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H
istorical fiction
The Potter’s Hand
A. N. Wilson (Atlantic, £17.99, *£16.19)

Historian, biographer, commentator and novelist A. N. Wilson is full of variety. Having recently written about St Paul and Adolf Hitler, he turns his attention in this long and richly flavoured novel to Josiah Wedgwood, probably the most famous of all British ceramicists, at least until the 20th century. Wedg-wood excelled as craftsman, designer and businessman, building up the ceramics
industry in Staffordshire.

His wares were acquired in great numbers by George III and Queen Charlotte, and the royal couple make an entertaining appearance in this book. One of his most famous commissions was the Frog Service, with its views of famous sites in England, particularly great houses, which was created for Catherine the Great, and the commissioning and creation of this service is one of the principal themes of the novel. As we learn, Wedgwood was endlessly inventive and resourceful, not only in creating the designs that continue to delight us today, but in prospecting for new materials for his wares.

One of the several interlinked plots tells the story of his nephew, Tom Byerley, a handsome young actor in New York, who sets off to persuade the Cherokee to supply their white clay, of the highest quality, for Wedgwood’s works back home. His adventures in America and his violent involvement in the American War of Independence contrast with the depiction of the Wedgwood life in Staffordshire and London. Tom has an exciting and varied sex life, vividly evoked (with some startling animal imagery) in a book in which sexual activities play a considerable part.

Mr Wilson is never daunted by the variety of subject matter and place. Wedgwood-determined, rough and ready, resourceful, puzzled by his wife’s coldness and sadness (entirely explicable as we learn from an account of their antics in bed, told from her point of view), insensitive but not unkind-acts as the main character. The Wedgwoods’ uncomfortable life in the pretentious new Etruria Hall in Barlaston, together with his business dealings, his domin-ance of his own works and his membership of the Lunar Society, are described in detail.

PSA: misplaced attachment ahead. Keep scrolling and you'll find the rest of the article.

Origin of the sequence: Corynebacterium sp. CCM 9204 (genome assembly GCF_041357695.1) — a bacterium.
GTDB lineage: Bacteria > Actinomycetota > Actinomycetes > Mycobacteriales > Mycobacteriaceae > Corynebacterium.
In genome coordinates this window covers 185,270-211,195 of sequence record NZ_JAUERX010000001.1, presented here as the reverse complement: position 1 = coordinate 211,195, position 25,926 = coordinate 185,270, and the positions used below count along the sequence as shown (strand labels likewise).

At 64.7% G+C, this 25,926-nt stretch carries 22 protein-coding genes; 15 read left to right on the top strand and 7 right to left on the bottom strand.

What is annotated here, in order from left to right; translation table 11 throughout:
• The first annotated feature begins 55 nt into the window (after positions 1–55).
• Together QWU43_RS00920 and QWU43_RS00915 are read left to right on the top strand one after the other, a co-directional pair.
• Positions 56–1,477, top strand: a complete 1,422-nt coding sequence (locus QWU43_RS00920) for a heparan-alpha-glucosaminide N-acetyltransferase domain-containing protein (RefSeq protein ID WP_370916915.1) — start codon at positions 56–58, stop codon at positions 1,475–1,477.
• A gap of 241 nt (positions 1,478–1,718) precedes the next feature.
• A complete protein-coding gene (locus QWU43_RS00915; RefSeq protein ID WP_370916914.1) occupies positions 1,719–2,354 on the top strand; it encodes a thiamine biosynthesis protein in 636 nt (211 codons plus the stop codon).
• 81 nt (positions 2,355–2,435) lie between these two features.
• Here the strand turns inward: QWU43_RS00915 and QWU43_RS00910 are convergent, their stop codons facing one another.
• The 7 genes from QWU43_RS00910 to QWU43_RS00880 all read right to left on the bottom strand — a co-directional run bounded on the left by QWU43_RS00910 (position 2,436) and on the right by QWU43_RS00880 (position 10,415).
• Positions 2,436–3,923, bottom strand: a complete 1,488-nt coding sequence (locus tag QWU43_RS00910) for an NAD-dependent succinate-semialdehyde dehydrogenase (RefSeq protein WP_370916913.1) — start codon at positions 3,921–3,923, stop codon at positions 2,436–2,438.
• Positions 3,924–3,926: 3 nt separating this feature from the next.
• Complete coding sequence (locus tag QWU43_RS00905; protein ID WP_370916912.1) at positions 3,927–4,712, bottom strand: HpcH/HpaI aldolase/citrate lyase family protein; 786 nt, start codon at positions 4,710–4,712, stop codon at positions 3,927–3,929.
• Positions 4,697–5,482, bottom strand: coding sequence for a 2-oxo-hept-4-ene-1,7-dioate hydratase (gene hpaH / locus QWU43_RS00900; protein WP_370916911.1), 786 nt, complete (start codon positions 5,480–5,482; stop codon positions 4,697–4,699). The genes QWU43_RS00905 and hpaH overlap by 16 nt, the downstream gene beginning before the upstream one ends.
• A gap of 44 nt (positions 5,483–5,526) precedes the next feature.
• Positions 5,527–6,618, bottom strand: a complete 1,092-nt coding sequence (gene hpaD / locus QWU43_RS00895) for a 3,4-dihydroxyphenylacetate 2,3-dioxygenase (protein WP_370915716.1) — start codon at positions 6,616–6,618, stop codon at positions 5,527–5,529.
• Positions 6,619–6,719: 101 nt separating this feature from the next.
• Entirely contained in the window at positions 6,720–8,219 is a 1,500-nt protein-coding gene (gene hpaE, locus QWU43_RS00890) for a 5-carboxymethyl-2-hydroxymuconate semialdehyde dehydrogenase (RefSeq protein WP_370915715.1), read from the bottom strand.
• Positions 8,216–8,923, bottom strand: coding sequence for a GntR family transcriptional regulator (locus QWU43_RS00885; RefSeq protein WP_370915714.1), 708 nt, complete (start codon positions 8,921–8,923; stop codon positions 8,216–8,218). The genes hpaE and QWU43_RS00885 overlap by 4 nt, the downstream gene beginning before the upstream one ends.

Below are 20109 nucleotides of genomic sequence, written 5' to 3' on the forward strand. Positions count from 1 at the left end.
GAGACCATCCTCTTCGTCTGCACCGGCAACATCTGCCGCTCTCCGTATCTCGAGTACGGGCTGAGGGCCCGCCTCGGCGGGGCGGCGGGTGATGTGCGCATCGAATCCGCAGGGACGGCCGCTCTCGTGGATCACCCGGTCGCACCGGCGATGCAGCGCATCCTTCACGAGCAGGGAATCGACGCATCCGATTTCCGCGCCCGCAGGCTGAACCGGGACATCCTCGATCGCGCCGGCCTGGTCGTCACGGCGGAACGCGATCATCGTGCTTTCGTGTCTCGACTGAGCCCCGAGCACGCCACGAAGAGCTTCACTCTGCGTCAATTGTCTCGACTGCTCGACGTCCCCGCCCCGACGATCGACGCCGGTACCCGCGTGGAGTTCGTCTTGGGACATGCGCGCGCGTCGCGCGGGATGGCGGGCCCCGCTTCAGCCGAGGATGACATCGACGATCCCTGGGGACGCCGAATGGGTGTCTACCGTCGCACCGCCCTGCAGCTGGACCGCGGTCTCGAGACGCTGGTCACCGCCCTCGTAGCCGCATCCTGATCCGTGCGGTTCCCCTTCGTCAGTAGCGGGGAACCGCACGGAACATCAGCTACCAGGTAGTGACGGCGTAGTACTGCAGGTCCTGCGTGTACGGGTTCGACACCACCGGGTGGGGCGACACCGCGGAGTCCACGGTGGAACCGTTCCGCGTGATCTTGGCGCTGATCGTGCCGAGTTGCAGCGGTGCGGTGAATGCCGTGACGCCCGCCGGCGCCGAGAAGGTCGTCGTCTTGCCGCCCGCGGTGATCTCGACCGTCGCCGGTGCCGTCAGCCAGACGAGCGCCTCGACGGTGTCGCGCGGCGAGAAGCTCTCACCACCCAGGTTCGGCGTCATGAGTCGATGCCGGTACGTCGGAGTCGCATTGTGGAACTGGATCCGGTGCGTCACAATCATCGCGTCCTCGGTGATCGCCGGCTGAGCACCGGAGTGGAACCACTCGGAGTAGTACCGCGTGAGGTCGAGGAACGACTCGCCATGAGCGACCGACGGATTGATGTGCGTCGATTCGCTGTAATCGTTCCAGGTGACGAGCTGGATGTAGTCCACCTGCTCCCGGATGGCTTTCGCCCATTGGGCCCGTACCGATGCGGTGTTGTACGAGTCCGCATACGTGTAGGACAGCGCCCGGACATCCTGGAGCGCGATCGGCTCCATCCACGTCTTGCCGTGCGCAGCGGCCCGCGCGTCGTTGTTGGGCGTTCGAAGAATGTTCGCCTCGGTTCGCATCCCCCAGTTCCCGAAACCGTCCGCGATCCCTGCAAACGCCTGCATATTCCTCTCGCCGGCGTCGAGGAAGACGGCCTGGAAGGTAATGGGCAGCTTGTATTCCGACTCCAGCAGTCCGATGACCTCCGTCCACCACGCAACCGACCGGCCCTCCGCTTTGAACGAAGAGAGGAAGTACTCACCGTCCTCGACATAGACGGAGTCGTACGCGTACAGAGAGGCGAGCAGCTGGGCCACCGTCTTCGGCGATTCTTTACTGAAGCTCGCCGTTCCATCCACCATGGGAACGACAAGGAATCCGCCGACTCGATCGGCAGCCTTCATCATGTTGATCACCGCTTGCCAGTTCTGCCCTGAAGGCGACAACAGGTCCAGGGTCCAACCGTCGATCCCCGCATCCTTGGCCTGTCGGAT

Mr Wilson also gives us New York and the Deep South; Voltaire dictating letters in his bedroom at Ferney; Catherine the Great consuming her guardsmen; George III making heavy royal jokes; a slave ship crossing the Atlantic and a brutal marriage between an army sergeant and a Cherokee; George Stubbs and his portraiture of the Wedgwoods.

Occasionally, the history lessons protrude into the narrative and the stage directions can be clumsy, but the author’s fine ear for language ensures that the period conversation is almost always convincing (although the low-life language does sometimes have a rather modern ring).

This boldly panoramic novel mixes history and invention, swooping from the narrator’s viewpoint to the personal feelings of the very large cast of characters. Highly experienced narrator that he is, Mr Wilson skilfully interweaves his various plots, yet keeps Wedgwood, his wife and his daughter Sukie at the centre of the book. This is the historical novel at its most ambitious.

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